Amid tax backlash, Burger King acquires Tim Horton's but keeps US HQ
By RYAN GORMAN
Burger King announced Tuesday that it purchased Canadian doughnut maker Tim Horton's but will keep its headquarters in the U.S. after outrage over speculation it would move up north to avoid taxes.
Experts believed the Miami-based company wanted to acquire the chain to move corporate offices to Canada because of significantly lower tax rates, but the nation's second-largest fast food chain shot down the rumors in a Facebook post.
"We hear you. We're not moving, we're just growing and finding ways to serve you better," said the Facebook post. "Our headquarters will remain in Miami where we were founded more than 60 years ago and... BKC will continue to pay all of our federal, state and local U.S. taxes."
The two entities will have common ownership but continue to be run as separate brands, the chain said.
Speculation ran rampant the move was to avoid high American taxes because of the gulf in tax rates between the two countries.
The combined amount of taxes between the federal, state and local levels in the U.S. average about 40 percent, according to the Washington Post. Similar corporate taxes in Canada add up to a measly 26 percent.
Among Organization for Economic Cooperation and Development (OECD) countries, the U.S. ranks first in taxes and Canada ranks below even Luxembourg, a European enclave known mainly for being a tax and banking haven.
A 14 percent discount on taxes for a behemoth the size of the combined Burger King – Tim Horton's would have allowed The King to line his royal pockets with enough savings to potentially pay for the acquisition in only a few years.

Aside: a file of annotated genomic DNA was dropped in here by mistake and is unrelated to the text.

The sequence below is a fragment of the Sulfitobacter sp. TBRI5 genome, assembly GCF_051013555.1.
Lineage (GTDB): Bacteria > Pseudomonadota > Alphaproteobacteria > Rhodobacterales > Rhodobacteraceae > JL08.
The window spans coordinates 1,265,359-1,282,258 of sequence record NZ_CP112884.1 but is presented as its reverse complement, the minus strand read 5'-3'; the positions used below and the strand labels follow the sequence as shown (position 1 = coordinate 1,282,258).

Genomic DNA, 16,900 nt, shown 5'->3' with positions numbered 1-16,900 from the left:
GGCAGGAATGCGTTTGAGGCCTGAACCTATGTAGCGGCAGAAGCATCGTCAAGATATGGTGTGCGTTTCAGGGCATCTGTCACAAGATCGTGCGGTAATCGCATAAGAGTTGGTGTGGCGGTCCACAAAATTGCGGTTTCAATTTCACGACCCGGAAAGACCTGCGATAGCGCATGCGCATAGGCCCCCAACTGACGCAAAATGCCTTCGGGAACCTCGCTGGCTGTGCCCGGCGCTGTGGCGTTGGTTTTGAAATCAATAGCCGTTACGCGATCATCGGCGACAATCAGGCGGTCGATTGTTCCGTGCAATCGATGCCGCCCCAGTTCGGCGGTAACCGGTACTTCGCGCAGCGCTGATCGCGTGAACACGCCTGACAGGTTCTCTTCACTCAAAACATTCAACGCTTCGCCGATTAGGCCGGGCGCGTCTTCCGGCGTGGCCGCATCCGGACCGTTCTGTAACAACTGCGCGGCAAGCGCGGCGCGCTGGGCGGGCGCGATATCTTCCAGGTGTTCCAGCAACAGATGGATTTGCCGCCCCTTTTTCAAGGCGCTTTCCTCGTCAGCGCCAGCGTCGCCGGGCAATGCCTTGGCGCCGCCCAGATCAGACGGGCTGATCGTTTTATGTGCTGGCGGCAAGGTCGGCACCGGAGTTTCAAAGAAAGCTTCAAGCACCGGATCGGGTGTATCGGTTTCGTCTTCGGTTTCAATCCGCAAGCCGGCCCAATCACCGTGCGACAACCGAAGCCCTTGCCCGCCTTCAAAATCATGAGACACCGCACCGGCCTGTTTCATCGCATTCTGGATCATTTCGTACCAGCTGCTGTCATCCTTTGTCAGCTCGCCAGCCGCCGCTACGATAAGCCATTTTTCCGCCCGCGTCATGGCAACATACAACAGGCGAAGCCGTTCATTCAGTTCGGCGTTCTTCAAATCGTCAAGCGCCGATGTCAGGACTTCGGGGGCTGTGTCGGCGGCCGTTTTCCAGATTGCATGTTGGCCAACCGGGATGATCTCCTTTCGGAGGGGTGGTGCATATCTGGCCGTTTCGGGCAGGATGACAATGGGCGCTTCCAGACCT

About 25 percent of the roughly $10 billion takeover is being financed by billion Berkshire Hathaway chairman Warren Buffet, according to the Wall Street Journal.
This curiously put the "Oracle of Omaha" in a position to potentially help an American company avoid paying taxes after decades of saying everyone, companies included, needs to pay their fair share.
Burger King's move up north would have been part of a growing trend of U.S. corporations fleeing the States to avoid the highest corporate tax rates in the developed world.
Dozens of companies have reincorporated abroad since the 1980s as they look to avoid Uncle Sam's growing tax burden. The moves started as a relative trickle, but have become more of a flow in the last decade.
Burger King would have been the 48th company to immigrate abroad – known as a corporate inversion – since 2005, according to Congressional Research Service data compiled earlier this year by the Post.
More than 70 have made the move since 1983.
That's not to say taxes are the only reason Burger King may shift its headquarters up north.
Breakfast menus are also the most rapidly growing segment of the fast food business, accounting for nearly 90 percent of the industry's revenue growth from 2007 to 2012, according to trade publication Burger Chain.
But that doesn't mean the company did not at least consider the benefits of a lower tax bill despite Tuesday's announcement.